APM Student Profile: Giorgia Golzio

I am both a mentor and mentee, thus experiencing both sides to the Academic Peer Mentoring (APM) programme. I did not have a mentor in first year, however, I had heard a lot of positives about having one. This is what motivated me to become a mentor myself, as I knew how beneficial it could be for mentees, especially first year students who are completely new to the course. My experience as a mentee this year has also been extremely useful, so I would obviously want to be able to help someone else in the same way.

Mentor meetings are mainly a great opportunity to discuss anything you were not sure of or did not mention during design tutorials. Receiving multiple opinions is fundamental in Architecture as it offers you different angles in solving a design problem, and in turn broadening your creative mind. Mentors are different to design tutors as they share the struggle of the same or similar projects, meaning mentors have more of an insight into the demands of the course due to this prior first-hand experience. They also know the tutors much better than younger years and exactly what they are looking for in your designs.

I mentor four students in first year and I meet with them once a week for about an hour to discuss anything they need guidance with. An example of this could be how to develop floor plans or concepts. It is always interesting to see what ideas people in the year below you will come up with for the same projects you once did before as it opens your mind to ways of thinking that are different to your own, further improving the skill to be able to tackle design problems in multiple ways. Being a mentor is therefore great exercise for your own mind as you are constantly practicing and even developing your architectural skills.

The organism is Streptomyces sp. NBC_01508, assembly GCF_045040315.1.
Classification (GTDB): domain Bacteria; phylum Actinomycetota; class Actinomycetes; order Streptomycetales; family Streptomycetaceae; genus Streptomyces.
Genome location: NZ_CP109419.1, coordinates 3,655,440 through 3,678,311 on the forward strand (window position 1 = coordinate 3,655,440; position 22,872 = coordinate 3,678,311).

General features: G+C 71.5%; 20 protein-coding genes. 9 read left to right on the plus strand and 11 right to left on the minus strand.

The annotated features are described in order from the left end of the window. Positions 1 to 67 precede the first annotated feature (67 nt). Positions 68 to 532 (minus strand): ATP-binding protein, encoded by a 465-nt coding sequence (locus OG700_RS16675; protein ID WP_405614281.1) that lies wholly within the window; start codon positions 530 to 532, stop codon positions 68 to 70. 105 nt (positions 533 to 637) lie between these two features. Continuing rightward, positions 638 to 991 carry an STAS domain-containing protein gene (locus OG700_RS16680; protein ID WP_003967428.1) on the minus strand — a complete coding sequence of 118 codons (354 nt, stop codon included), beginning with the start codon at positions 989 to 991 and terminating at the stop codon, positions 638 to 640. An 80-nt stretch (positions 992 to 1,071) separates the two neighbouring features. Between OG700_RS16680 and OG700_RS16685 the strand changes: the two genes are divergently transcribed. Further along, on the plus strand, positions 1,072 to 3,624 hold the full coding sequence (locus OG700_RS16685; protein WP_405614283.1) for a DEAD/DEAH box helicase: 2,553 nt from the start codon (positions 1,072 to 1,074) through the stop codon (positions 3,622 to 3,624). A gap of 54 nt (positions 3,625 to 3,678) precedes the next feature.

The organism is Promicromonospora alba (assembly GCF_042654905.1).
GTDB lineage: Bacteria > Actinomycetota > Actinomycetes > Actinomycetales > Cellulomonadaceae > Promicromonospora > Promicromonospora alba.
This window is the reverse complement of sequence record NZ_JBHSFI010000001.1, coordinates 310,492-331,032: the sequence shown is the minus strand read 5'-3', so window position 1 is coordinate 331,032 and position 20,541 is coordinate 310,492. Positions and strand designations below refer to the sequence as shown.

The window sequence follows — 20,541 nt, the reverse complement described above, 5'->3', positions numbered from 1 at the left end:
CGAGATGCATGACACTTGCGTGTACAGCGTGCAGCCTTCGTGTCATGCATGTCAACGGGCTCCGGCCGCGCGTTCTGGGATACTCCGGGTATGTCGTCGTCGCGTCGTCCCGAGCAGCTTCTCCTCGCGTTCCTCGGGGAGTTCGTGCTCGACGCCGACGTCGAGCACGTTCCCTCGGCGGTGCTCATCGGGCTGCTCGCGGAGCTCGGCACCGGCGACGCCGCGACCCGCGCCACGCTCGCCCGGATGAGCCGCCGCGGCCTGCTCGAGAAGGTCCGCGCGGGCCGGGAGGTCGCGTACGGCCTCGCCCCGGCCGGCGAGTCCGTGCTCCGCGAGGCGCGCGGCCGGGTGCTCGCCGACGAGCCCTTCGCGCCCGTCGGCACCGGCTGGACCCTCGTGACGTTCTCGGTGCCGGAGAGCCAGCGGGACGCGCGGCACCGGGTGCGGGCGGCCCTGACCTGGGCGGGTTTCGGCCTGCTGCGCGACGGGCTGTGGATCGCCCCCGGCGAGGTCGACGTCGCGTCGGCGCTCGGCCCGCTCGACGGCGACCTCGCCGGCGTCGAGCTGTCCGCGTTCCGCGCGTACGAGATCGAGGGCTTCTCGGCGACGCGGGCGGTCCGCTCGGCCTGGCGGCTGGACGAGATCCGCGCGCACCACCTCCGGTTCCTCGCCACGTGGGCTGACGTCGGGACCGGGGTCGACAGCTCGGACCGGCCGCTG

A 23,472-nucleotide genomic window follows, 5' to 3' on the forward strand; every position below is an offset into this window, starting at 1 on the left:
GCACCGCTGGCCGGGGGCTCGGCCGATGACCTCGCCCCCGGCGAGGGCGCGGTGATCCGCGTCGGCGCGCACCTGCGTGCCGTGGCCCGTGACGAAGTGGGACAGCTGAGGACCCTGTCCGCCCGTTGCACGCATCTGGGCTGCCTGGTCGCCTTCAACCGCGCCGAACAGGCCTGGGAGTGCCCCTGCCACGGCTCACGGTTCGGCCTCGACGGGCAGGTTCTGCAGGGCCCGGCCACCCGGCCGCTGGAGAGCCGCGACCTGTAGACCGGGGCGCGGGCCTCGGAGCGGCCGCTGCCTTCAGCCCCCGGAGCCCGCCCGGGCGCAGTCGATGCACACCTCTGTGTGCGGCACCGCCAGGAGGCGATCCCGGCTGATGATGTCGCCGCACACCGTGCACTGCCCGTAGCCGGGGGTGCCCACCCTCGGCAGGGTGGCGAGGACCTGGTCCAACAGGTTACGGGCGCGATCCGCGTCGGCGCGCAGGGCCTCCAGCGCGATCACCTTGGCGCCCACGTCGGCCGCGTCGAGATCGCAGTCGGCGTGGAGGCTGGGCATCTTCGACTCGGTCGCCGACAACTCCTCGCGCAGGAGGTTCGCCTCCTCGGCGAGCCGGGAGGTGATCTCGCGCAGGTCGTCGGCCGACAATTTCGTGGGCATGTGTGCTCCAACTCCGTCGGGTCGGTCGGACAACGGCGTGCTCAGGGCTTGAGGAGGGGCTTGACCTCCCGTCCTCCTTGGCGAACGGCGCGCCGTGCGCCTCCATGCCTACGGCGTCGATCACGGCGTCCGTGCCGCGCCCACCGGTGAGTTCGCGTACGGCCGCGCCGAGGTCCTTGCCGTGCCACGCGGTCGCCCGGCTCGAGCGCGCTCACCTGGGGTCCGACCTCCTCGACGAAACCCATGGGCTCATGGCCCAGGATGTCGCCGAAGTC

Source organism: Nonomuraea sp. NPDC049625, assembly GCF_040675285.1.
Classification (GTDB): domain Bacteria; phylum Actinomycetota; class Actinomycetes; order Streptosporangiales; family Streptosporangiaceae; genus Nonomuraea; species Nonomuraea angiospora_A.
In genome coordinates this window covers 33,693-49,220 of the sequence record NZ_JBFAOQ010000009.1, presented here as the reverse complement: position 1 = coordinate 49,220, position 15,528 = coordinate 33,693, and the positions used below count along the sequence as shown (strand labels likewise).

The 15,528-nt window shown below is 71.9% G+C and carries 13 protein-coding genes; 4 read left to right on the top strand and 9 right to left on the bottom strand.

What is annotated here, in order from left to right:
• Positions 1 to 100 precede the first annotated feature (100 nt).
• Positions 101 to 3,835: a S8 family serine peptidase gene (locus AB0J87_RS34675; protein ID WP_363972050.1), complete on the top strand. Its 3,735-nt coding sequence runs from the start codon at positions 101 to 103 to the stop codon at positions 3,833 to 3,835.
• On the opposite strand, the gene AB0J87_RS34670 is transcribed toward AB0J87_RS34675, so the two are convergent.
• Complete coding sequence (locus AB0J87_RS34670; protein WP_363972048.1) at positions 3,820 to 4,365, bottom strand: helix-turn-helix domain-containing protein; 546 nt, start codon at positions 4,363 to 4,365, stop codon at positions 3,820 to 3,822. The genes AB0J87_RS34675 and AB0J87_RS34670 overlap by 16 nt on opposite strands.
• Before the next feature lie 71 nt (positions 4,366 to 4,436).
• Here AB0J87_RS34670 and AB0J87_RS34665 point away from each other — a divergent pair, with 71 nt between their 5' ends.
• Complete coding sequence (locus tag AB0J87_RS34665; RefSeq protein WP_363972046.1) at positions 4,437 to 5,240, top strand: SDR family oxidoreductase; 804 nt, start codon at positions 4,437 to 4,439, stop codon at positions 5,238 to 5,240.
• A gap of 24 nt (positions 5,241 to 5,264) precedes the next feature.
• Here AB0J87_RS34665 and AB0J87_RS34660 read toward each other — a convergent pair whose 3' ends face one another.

The mentoring programme is also a great social opportunity. A feature that I love about the Kent School of Architecture is that the years all tend to mix and, as a result, I have made many friendships that I would not have anticipated if it were not for the environment at the school. The social aspect of APM also means you can work with people from the other years and exchange ideas or simply find inspiration out of conversations! This is so motivating as you are always surrounded by ideas bouncing back and forth, making the whole experience of the course much more engaging as you can bond with others about interests you share, in this case Architecture.

Whether you are a mentor or a mentee you can always benefit from APM, as it enhances your creative and social skills, both essential in the world of architecture for not only in terms of studies but also in the workplace itself.

By Giorgia Golzio
Stage 2, BA (Hons) Architecture

APM Mentor: Na’eemah Mehta